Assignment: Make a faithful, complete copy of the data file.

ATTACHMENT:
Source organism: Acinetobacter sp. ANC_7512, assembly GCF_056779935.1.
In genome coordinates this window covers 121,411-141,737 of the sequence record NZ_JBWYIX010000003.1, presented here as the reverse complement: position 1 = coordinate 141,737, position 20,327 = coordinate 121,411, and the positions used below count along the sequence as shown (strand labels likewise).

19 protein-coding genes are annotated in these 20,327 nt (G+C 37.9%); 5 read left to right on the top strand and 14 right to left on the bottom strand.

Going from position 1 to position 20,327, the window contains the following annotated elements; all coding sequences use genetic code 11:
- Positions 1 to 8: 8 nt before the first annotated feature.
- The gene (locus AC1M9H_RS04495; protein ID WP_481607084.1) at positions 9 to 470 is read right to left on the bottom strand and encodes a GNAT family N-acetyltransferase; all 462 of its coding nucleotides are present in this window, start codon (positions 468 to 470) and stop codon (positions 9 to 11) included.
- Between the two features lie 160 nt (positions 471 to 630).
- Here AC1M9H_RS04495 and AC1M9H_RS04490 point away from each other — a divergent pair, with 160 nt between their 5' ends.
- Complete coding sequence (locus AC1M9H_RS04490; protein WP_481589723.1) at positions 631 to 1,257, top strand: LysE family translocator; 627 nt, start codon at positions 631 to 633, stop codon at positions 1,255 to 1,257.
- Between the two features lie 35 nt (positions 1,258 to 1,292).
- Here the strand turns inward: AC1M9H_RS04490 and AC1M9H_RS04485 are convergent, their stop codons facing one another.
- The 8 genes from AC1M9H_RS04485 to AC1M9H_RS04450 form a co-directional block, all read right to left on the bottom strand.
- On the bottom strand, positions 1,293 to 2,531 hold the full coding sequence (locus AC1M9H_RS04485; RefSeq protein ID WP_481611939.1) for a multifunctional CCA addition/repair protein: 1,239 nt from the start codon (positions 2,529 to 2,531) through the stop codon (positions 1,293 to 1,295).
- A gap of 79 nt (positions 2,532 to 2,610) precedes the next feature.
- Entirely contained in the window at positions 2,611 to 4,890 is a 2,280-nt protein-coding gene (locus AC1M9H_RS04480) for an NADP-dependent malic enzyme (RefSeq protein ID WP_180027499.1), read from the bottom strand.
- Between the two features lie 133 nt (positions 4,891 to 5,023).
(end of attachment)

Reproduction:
Source organism: Acinetobacter sp. ANC_7512, assembly GCF_056779935.1.
In genome coordinates this window covers 121,411-141,737 of the sequence record NZ_JBWYIX010000003.1, presented here as the reverse complement: position 1 = coordinate 141,737, position 20,327 = coordinate 121,411, and the positions used below count along the sequence as shown (strand labels likewise).

19 protein-coding genes are annotated in these 20,327 nt (G+C 37.9%); 5 read left to right on the top strand and 14 right to left on the bottom strand.

Going from position 1 to position 20,327, the window contains the following annotated elements; all coding sequences use genetic code 11:
- Positions 1 to 8: 8 nt before the first annotated feature.
- The gene (locus AC1M9H_RS04495; protein ID WP_481607084.1) at positions 9 to 470 is read right to left on the bottom strand and encodes a GNAT family N-acetyltransferase; all 462 of its coding nucleotides are present in this window, start codon (positions 468 to 470) and stop codon (positions 9 to 11) included.
- Between the two features lie 160 nt (positions 471 to 630).
- Here AC1M9H_RS04495 and AC1M9H_RS04490 point away from each other — a divergent pair, with 160 nt between their 5' ends.
- Complete coding sequence (locus AC1M9H_RS04490; protein WP_481589723.1) at positions 631 to 1,257, top strand: LysE family translocator; 627 nt, start codon at positions 631 to 633, stop codon at positions 1,255 to 1,257.
- Between the two features lie 35 nt (positions 1,258 to 1,292).
- Here the strand turns inward: AC1M9H_RS04490 and AC1M9H_RS04485 are convergent, their stop codons facing one another.
- The 8 genes from AC1M9H_RS04485 to AC1M9H_RS04450 form a co-directional block, all read right to left on the bottom strand.
- On the bottom strand, positions 1,293 to 2,531 hold the full coding sequence (locus AC1M9H_RS04485; RefSeq protein ID WP_481611939.1) for a multifunctional CCA addition/repair protein: 1,239 nt from the start codon (positions 2,529 to 2,531) through the stop codon (positions 1,293 to 1,295).
- A gap of 79 nt (positions 2,532 to 2,610) precedes the next feature.
- Entirely contained in the window at positions 2,611 to 4,890 is a 2,280-nt protein-coding gene (locus AC1M9H_RS04480) for an NADP-dependent malic enzyme (RefSeq protein ID WP_180027499.1), read from the bottom strand.
- Between the two features lie 133 nt (positions 4,891 to 5,023).